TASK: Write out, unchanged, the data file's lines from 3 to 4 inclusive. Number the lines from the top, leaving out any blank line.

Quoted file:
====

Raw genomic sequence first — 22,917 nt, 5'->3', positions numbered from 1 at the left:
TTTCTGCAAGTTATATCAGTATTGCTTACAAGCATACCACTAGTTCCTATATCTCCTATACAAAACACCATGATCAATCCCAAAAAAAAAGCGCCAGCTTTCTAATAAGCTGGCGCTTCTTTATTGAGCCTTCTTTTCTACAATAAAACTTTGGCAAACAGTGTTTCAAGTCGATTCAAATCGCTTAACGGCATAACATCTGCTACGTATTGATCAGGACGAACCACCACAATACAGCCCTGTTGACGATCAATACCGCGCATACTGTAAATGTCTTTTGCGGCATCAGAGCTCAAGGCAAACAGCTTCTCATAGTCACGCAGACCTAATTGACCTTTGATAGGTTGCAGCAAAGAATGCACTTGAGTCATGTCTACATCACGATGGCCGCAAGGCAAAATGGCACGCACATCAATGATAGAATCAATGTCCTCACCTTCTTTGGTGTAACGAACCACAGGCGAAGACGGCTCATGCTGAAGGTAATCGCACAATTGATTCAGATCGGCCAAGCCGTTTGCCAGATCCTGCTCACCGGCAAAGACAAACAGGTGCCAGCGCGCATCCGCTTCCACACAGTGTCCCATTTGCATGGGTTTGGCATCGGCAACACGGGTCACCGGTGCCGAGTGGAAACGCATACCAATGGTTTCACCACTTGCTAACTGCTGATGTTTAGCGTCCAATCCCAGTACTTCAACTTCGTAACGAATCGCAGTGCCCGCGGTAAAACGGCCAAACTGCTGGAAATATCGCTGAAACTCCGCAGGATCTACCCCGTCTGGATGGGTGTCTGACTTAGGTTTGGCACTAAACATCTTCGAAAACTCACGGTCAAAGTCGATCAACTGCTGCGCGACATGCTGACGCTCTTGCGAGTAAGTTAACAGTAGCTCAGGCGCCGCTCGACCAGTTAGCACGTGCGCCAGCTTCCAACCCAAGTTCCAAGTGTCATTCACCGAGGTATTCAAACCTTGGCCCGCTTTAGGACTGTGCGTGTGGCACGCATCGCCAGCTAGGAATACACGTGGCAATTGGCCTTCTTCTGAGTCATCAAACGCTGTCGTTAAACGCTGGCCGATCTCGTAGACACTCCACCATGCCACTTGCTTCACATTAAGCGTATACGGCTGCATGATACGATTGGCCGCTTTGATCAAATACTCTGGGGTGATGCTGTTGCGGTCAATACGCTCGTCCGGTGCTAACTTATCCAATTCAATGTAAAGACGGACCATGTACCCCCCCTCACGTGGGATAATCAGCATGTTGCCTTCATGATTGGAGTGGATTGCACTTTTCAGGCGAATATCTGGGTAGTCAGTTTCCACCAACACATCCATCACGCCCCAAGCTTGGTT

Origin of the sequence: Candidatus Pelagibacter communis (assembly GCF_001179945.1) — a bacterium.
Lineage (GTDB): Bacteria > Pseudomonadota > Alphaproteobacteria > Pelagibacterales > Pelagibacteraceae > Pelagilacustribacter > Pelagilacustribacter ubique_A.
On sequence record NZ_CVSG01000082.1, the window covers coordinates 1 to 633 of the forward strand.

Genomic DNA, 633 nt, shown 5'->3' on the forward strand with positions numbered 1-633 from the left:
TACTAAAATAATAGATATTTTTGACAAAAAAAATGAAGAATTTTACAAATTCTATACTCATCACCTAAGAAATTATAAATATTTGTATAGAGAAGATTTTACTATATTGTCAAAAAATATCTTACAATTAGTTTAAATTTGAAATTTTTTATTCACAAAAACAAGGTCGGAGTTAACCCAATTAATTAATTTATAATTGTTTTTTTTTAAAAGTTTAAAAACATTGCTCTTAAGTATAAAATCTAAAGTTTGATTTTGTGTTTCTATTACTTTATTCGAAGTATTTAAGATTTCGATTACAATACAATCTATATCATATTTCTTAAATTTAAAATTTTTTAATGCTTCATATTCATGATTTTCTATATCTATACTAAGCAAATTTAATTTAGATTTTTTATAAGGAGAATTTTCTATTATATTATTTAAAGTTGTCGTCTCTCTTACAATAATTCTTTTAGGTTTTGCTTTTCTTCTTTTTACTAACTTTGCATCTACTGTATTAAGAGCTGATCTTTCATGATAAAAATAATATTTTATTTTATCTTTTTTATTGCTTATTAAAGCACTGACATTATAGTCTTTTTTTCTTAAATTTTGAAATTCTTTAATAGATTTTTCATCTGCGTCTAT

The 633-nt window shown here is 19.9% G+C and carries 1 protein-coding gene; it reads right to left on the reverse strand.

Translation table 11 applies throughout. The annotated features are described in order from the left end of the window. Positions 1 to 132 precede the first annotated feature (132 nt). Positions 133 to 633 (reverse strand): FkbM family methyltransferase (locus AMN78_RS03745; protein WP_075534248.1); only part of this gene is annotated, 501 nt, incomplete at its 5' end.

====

Origin of the sequence: Candidatus Pelagibacter communis (assembly GCF_001179945.1) — a bacterium.
Lineage (GTDB): Bacteria > Pseudomonadota > Alphaproteobacteria > Pelagibacterales > Pelagibacteraceae > Pelagilacustribacter > Pelagilacustribacter ubique_A.